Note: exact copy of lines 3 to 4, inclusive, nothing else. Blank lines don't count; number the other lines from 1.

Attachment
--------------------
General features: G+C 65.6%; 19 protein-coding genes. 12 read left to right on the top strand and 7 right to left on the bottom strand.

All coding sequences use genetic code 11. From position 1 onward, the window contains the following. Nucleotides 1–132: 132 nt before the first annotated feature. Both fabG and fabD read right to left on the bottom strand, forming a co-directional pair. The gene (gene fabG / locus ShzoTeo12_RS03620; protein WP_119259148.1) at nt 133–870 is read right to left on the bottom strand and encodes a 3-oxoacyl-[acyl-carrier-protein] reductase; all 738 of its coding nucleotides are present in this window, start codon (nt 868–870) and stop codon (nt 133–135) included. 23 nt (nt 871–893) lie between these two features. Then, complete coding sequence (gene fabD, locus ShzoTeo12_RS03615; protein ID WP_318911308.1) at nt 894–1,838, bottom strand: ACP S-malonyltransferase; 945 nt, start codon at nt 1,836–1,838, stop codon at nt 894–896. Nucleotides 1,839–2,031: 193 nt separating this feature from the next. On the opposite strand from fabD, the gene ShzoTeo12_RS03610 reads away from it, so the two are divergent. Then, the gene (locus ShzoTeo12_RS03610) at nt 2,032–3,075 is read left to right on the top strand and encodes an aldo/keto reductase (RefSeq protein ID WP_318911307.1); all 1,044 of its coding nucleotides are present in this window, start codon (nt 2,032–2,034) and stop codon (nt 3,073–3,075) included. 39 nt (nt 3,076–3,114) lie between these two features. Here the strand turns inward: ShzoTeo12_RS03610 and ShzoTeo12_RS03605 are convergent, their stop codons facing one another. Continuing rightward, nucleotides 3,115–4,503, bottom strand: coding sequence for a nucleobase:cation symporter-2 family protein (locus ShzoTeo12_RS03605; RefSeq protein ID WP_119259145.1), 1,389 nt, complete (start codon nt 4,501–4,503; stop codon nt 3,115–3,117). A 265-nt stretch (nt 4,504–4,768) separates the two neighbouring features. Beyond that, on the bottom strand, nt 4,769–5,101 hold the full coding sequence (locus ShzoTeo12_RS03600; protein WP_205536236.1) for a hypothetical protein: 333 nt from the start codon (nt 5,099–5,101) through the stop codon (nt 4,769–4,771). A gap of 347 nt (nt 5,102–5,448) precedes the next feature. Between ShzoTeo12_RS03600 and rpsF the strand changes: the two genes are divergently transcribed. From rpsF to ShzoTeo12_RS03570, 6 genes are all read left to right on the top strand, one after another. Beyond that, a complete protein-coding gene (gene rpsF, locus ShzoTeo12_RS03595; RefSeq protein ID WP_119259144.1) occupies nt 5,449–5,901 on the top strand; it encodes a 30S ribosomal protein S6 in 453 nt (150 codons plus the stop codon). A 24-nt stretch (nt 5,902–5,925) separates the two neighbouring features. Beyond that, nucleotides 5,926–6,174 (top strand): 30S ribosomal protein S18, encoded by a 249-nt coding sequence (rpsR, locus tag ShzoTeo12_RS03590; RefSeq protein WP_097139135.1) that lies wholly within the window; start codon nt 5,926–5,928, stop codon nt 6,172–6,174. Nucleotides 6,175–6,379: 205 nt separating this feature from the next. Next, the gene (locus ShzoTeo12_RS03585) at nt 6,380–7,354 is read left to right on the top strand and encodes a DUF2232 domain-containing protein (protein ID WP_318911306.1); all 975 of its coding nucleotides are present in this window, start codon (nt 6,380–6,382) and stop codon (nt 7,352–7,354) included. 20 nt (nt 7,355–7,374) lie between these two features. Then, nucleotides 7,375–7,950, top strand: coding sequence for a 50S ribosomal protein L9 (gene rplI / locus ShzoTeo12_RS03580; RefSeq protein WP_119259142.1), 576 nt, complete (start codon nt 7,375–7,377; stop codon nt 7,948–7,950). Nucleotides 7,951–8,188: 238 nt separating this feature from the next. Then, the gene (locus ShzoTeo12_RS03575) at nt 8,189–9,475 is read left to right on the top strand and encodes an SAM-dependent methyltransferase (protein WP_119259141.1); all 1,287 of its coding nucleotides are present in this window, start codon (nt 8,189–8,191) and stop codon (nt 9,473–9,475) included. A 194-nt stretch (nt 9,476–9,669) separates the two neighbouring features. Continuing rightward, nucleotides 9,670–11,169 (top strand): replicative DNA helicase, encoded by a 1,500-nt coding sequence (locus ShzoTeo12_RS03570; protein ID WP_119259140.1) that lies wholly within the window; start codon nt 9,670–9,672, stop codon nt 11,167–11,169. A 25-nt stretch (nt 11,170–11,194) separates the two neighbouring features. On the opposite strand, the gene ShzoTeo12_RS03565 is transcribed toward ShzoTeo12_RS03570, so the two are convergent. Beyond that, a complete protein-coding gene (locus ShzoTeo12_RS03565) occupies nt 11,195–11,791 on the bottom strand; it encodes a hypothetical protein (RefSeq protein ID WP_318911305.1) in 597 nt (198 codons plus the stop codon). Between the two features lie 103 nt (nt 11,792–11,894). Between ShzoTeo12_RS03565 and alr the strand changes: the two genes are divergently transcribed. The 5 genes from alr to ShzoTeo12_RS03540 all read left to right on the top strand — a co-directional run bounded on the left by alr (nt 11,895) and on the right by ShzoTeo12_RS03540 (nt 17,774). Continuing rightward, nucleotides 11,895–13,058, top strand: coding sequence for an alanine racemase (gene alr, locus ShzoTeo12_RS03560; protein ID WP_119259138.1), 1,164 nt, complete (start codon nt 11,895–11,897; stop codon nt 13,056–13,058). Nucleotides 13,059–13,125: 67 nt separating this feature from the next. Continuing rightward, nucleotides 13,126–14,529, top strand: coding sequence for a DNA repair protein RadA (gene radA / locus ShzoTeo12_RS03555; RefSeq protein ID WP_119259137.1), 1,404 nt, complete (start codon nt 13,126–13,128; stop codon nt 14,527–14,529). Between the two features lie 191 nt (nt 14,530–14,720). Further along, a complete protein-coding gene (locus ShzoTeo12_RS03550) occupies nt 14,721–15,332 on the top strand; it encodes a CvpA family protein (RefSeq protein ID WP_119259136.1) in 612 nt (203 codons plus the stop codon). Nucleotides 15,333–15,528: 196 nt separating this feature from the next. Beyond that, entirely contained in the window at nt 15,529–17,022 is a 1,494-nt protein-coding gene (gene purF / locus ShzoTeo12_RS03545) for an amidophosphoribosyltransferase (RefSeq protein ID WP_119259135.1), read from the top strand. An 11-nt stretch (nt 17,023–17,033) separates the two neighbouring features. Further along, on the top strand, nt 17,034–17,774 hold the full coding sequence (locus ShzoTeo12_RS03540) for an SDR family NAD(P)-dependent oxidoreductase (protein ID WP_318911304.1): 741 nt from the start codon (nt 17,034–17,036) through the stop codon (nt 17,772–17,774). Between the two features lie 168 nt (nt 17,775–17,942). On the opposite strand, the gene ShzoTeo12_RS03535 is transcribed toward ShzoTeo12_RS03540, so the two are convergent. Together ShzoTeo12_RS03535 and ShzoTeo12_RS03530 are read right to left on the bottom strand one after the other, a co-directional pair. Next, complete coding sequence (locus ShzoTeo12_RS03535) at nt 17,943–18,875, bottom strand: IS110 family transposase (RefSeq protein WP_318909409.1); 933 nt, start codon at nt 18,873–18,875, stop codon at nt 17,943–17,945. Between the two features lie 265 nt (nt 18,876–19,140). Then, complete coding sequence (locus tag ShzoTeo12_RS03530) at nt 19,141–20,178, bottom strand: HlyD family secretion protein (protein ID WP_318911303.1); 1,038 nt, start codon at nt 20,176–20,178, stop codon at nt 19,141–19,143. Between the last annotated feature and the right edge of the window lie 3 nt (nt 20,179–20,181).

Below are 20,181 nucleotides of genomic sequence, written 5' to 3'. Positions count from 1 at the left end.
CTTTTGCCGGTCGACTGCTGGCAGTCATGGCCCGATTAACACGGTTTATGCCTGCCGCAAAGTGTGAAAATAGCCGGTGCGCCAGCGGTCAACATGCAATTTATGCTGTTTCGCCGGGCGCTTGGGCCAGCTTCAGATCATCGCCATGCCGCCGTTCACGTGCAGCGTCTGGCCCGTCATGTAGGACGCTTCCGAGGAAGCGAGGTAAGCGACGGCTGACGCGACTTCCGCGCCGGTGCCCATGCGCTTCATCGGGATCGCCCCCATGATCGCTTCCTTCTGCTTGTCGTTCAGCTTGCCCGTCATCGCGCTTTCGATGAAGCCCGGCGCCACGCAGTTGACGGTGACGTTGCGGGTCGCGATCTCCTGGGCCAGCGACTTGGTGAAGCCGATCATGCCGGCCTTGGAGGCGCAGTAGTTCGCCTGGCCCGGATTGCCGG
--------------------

Below are 20,181 nucleotides of genomic sequence, written 5' to 3'. Positions count from 1 at the left end.
CTTTTGCCGGTCGACTGCTGGCAGTCATGGCCCGATTAACACGGTTTATGCCTGCCGCAAAGTGTGAAAATAGCCGGTGCGCCAGCGGTCAACATGCAATTTATGCTGTTTCGCCGGGCGCTTGGGCCAGCTTCAGATCATCGCCATGCCGCCGTTCACGTGCAGCGTCTGGCCCGTCATGTAGGACGCTTCCGAGGAAGCGAGGTAAGCGACGGCTGACGCGACTTCCGCGCCGGTGCCCATGCGCTTCATCGGGATCGCCCCCATGATCGCTTCCTTCTGCTTGTCGTTCAGCTTGCCCGTCATCGCGCTTTCGATGAAGCCCGGCGCCACGCAGTTGACGGTGACGTTGCGGGTCGCGATCTCCTGGGCCAGCGACTTGGTGAAGCCGATCATGCCGGCCTTGGAGGCGCAGTAGTTCGCCTGGCCCGGATTGCCGG